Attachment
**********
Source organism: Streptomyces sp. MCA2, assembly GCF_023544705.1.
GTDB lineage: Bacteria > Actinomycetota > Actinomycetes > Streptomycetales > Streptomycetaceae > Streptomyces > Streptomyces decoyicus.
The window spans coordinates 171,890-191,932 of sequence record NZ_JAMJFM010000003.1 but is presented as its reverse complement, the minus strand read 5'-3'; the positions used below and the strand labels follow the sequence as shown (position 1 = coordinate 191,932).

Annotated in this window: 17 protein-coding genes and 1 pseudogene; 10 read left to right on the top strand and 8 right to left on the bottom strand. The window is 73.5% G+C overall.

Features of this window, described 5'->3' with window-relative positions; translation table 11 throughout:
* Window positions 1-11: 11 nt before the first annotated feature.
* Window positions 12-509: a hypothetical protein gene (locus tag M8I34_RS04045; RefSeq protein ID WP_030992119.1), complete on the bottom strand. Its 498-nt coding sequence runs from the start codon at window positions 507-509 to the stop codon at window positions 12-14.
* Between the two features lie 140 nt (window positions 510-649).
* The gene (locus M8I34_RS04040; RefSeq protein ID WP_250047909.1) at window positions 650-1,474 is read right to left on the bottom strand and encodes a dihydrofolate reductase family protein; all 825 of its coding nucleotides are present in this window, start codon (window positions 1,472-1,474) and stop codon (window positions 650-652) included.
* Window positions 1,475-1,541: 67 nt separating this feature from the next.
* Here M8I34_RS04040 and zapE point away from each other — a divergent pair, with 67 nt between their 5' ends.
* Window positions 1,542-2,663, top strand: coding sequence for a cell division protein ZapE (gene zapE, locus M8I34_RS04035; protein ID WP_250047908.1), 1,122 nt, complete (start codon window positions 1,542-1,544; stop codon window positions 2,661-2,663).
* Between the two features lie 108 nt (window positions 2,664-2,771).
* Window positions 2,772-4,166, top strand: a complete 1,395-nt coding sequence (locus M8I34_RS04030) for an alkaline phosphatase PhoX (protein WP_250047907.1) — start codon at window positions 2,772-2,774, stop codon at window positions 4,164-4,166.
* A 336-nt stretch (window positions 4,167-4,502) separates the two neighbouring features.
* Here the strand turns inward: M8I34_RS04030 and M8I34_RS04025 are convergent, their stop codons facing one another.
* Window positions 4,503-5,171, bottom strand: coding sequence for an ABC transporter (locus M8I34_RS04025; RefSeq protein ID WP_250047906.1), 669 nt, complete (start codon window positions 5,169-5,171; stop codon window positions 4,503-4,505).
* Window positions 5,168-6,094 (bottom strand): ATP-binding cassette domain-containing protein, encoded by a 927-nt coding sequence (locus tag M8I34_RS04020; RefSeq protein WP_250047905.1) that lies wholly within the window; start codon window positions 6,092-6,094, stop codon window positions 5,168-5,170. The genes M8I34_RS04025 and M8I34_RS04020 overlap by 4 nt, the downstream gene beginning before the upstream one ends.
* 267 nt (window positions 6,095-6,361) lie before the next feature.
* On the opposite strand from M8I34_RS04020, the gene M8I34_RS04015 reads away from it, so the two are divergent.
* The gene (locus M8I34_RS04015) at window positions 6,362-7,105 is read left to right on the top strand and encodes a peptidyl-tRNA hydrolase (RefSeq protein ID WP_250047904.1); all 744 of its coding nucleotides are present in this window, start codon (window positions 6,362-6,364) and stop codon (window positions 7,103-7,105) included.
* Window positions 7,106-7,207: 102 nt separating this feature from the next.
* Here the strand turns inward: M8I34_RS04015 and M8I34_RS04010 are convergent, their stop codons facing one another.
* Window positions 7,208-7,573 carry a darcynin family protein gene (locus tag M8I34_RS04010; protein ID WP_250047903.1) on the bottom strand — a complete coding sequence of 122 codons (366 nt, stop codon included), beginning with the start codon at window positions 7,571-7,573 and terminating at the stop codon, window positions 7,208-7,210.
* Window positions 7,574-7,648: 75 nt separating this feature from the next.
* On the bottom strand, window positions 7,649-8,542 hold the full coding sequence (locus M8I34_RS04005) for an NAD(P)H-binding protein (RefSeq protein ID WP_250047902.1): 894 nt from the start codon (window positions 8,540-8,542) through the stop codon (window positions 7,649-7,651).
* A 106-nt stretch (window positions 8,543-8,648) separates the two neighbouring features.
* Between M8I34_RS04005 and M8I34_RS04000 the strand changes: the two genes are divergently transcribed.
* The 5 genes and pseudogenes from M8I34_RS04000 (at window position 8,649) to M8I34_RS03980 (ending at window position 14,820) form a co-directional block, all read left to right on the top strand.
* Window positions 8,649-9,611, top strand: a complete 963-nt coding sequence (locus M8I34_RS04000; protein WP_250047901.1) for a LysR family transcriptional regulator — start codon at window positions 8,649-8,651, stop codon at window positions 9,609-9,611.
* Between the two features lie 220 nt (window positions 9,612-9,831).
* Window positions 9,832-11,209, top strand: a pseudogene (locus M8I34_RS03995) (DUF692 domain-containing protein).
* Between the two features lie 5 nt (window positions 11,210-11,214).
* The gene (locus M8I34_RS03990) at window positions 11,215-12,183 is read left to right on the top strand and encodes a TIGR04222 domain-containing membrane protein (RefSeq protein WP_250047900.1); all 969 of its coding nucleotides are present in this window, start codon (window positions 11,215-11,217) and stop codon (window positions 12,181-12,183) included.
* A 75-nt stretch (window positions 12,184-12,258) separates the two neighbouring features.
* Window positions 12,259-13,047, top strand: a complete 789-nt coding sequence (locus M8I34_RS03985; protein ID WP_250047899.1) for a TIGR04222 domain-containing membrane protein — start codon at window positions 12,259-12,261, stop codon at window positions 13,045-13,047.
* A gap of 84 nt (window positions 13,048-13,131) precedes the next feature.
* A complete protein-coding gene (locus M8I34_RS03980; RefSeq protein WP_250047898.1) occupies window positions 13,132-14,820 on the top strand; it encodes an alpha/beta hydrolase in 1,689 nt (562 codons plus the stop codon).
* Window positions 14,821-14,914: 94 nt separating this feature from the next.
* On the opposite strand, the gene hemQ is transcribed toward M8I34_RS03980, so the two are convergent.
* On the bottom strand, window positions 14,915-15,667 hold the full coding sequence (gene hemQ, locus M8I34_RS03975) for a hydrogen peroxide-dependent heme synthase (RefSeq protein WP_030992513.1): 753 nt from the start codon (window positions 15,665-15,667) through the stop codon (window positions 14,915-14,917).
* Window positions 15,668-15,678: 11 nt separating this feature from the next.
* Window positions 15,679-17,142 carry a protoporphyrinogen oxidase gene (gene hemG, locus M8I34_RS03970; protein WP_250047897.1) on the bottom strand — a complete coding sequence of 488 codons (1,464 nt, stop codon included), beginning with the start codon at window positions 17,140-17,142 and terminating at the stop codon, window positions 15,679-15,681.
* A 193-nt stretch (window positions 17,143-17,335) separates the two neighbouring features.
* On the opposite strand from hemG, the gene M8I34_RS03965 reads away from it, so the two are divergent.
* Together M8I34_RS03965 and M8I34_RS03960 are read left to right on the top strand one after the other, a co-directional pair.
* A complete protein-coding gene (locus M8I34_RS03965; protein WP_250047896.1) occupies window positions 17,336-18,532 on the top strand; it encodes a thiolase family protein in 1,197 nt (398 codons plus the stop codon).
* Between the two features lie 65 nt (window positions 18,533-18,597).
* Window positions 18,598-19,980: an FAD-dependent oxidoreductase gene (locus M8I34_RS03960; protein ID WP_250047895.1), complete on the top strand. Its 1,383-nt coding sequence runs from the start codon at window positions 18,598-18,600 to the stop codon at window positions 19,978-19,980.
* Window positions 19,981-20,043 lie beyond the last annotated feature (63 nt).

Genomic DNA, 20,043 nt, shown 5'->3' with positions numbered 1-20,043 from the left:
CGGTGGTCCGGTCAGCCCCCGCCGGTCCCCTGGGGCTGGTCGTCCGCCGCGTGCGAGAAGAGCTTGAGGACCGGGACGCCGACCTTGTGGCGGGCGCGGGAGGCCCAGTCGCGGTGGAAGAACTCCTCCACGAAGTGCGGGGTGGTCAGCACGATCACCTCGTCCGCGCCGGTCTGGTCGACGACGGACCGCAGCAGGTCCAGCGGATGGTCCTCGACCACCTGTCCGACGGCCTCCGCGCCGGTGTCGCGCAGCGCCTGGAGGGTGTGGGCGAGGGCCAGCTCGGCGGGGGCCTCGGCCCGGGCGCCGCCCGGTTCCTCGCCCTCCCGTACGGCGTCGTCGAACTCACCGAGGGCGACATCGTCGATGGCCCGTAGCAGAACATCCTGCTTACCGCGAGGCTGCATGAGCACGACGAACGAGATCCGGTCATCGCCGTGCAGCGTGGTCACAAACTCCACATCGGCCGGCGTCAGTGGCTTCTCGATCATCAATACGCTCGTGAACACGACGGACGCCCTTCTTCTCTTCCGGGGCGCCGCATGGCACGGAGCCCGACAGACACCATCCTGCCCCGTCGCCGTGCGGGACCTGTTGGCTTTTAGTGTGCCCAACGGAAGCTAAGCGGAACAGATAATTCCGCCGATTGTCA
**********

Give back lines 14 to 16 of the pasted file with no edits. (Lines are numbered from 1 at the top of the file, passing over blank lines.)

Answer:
* Window positions 2,772-4,166, top strand: a complete 1,395-nt coding sequence (locus M8I34_RS04030) for an alkaline phosphatase PhoX (protein WP_250047907.1) — start codon at window positions 2,772-2,774, stop codon at window positions 4,164-4,166.
* A 336-nt stretch (window positions 4,167-4,502) separates the two neighbouring features.
* Here the strand turns inward: M8I34_RS04030 and M8I34_RS04025 are convergent, their stop codons facing one another.